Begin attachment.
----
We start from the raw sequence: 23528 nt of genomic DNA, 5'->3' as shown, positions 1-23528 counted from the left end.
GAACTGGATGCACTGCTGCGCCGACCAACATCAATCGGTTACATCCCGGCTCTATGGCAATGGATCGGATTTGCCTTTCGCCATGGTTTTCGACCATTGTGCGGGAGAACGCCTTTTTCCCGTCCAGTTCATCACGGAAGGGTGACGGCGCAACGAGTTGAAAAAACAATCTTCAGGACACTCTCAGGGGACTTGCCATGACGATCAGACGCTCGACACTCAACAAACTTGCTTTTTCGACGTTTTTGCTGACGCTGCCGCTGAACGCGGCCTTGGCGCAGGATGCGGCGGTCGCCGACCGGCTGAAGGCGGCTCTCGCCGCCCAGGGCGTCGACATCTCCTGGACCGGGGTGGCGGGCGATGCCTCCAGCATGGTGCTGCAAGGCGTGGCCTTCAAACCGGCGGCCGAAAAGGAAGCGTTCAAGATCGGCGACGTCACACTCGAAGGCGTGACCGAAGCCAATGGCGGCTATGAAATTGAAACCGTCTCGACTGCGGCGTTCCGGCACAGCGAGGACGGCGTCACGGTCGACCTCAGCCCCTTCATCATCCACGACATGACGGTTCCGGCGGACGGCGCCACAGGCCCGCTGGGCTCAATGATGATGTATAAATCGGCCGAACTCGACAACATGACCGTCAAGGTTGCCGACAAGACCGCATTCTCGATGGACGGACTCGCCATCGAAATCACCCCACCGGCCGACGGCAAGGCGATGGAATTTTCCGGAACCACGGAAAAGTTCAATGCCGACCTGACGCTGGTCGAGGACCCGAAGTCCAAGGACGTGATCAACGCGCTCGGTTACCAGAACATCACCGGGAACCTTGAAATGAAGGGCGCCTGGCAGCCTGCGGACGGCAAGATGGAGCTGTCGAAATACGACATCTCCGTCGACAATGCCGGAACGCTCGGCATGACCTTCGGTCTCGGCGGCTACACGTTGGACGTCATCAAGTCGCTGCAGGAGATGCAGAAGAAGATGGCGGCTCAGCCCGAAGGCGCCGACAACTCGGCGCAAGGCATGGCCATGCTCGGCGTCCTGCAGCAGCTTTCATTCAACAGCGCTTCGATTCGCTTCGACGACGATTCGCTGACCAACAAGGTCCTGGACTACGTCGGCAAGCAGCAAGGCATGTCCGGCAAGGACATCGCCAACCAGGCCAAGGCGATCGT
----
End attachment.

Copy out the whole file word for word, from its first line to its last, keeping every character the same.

We start from the raw sequence: 23528 nt of genomic DNA, 5'->3' as shown, positions 1-23528 counted from the left end.
GAACTGGATGCACTGCTGCGCCGACCAACATCAATCGGTTACATCCCGGCTCTATGGCAATGGATCGGATTTGCCTTTCGCCATGGTTTTCGACCATTGTGCGGGAGAACGCCTTTTTCCCGTCCAGTTCATCACGGAAGGGTGACGGCGCAACGAGTTGAAAAAACAATCTTCAGGACACTCTCAGGGGACTTGCCATGACGATCAGACGCTCGACACTCAACAAACTTGCTTTTTCGACGTTTTTGCTGACGCTGCCGCTGAACGCGGCCTTGGCGCAGGATGCGGCGGTCGCCGACCGGCTGAAGGCGGCTCTCGCCGCCCAGGGCGTCGACATCTCCTGGACCGGGGTGGCGGGCGATGCCTCCAGCATGGTGCTGCAAGGCGTGGCCTTCAAACCGGCGGCCGAAAAGGAAGCGTTCAAGATCGGCGACGTCACACTCGAAGGCGTGACCGAAGCCAATGGCGGCTATGAAATTGAAACCGTCTCGACTGCGGCGTTCCGGCACAGCGAGGACGGCGTCACGGTCGACCTCAGCCCCTTCATCATCCACGACATGACGGTTCCGGCGGACGGCGCCACAGGCCCGCTGGGCTCAATGATGATGTATAAATCGGCCGAACTCGACAACATGACCGTCAAGGTTGCCGACAAGACCGCATTCTCGATGGACGGACTCGCCATCGAAATCACCCCACCGGCCGACGGCAAGGCGATGGAATTTTCCGGAACCACGGAAAAGTTCAATGCCGACCTGACGCTGGTCGAGGACCCGAAGTCCAAGGACGTGATCAACGCGCTCGGTTACCAGAACATCACCGGGAACCTTGAAATGAAGGGCGCCTGGCAGCCTGCGGACGGCAAGATGGAGCTGTCGAAATACGACATCTCCGTCGACAATGCCGGAACGCTCGGCATGACCTTCGGTCTCGGCGGCTACACGTTGGACGTCATCAAGTCGCTGCAGGAGATGCAGAAGAAGATGGCGGCTCAGCCCGAAGGCGCCGACAACTCGGCGCAAGGCATGGCCATGCTCGGCGTCCTGCAGCAGCTTTCATTCAACAGCGCTTCGATTCGCTTCGACGACGATTCGCTGACCAACAAGGTCCTGGACTACGTCGGCAAGCAGCAAGGCATGTCCGGCAAGGACATCGCCAACCAGGCCAAGGCGATCGT